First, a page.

Stegerwald, Adam

   trade-union* leader and politician; Labor Minister under Heinrich Brüning.* Born to a Catholic* farmer in the village of Greussenheim, near Würzburg, he grew up in impoverished circum-stances before apprenticing as a cabinetmaker. In the 1890s, while doing itin-erant work, he was attracted to the labor movement. After settling in Munich in 1896, he attended evening courses at the university and joined the Center Party.* He helped organize the Party's union movement in 1899 and was elected leader of the Central Organization of Christian Woodworkers the same year. In 1902 he became chairman of the new Gesamtverband der christlichen Gewerk-schaften (League of Christian Trade Unions), a position he held until 1929. In 1908 he was elected secretary of the International Conference of Christian Trade Unions.
   Too young to remember Bismarck s struggle against the Catholic Church, Stegerwald championed the Wilhelmine Reich and its aggressive policies. Dur-ing World War I, which began while he was doing research in Africa, he served in the Treasury Office and the War Food Office. As head of a Christian, anti-socialist labor movement, he was favored by the regime and in 1917 became the first and only working-class member of the Prussian Herrenhaus. But while he supported extensive annexations, he opposed Prussia s* three-class voting system and promoted the extension of manhood suffrage within a constitutional monarchy. In November 1918, fearing rampant socialization, he condoned for-mation of the Central Working Association* and, with Gustav Hartmann of the liberal Hirsch-Duncker Federation of German Labor Associations, founded the German Trade-Union Federation* (DGB), a nonsocialist Spitzenverband. The DGB named him its first chairman. Elected in 1919 to both the National As-sembly* and the Prussian state assembly, he served as Prussia's first postwar Welfare Minister and then was Prime Minister during April-November 1921 (his resolution to govern without the SPD caused his cabinet to collapse). At the annual Christian trade-unions congress in November 1920 he proposed creation of a new interconfessional party that might combine elements of na-tionalism and democracy. This premature bid to create an ecumenical Volks-gemeinschaft (national community) found little support.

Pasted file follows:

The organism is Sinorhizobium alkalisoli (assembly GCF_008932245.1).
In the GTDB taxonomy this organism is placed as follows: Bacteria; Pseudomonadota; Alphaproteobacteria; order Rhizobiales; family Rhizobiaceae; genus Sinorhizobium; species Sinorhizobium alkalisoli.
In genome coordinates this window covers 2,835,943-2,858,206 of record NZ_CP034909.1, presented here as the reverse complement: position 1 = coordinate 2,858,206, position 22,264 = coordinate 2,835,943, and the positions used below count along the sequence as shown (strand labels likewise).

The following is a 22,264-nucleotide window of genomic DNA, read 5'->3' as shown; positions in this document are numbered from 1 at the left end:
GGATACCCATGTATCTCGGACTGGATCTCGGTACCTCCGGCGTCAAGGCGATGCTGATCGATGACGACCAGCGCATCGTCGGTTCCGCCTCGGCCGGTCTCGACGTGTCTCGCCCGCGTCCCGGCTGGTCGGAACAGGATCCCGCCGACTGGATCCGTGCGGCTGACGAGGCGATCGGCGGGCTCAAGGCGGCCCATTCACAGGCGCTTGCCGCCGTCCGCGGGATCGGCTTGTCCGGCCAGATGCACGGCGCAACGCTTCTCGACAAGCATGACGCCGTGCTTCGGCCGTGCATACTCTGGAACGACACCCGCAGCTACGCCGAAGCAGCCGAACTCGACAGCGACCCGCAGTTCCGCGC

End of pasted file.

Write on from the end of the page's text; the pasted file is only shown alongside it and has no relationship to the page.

Stegerwald s politics were erratic. Whereas he abhorred socialism, his con-servatism embraced an anticlerical bias that alienated many Catholics. He con-ceded the import of women* to Center Party strength, but nevertheless revered the Kaiserreich and thus was a bitter opponent of Matthias Erzberger.* Until the late 1920s he fostered coalition with the DNVP. Because of his labor role, his opinions fragmented the vote of Catholic workers and caused many defec-tions to the SPD. Joseph Wirth,* his antagonist after Erzberger s death, declared him the chief impediment to Party acceptance of the Republic. Although he was defeated in January 1922 for the Party chairmanship, he bided his time in the belief that he would succeed Wilhelm Marx* in December 1928. When the Party turned to Monsignor Ludwig Kaas,* Stegerwald s defeat was attributed to his unpopularity with civil servants (whose pay raises he opposed in the Reichs-tag*), his opposition to politically involved clergymen, and the Center s growing antilabor bias. His bitterness was eased in January 1929 upon his election as chairman of the Reichstag faction, an expression of support that led him to resign his trade-union positions.
   In April 1929, when Hermann Müller* reorganized his cabinet, Stegerwald became Transportation Minister. In March 1930 he accepted the Labor Ministry in Heinrich Brüning's first cabinet, a post he had rejected in 1920. Disliked by President Hindenburg* and supportive of Hans Schlange-Schoningen's* unpop-ular plan to settle unemployed workers on bankrupt estates, he nonetheless re-tained his ministry until Brüning's second cabinet collapsed in May 1932.
   Stegerwald assailed the reactionary policies of Franz von Papen.* Misjudging the NSDAP, he supported Hitler s* Enabling Act.* His political career over, he found no room in the labor movement after the NSDAP synchronized the move-ment. In 1944 he was erroneously arrested in connection with the plot to kill Hitler. He survived World War II and realized his Weimar-era dream in October 1945 when, just before his death, he helped found the Christian Social Union.
   REFERENCES:Ellen Evans, "Adam Stegerwald" and German Center Party; Morsey, "Adam Stegerwald"; Patch, Christian Trade Unions; Schorr, Adam Stegerwald.

A Historical dictionary of Germany's Weimar Republic, 1918-1933. .

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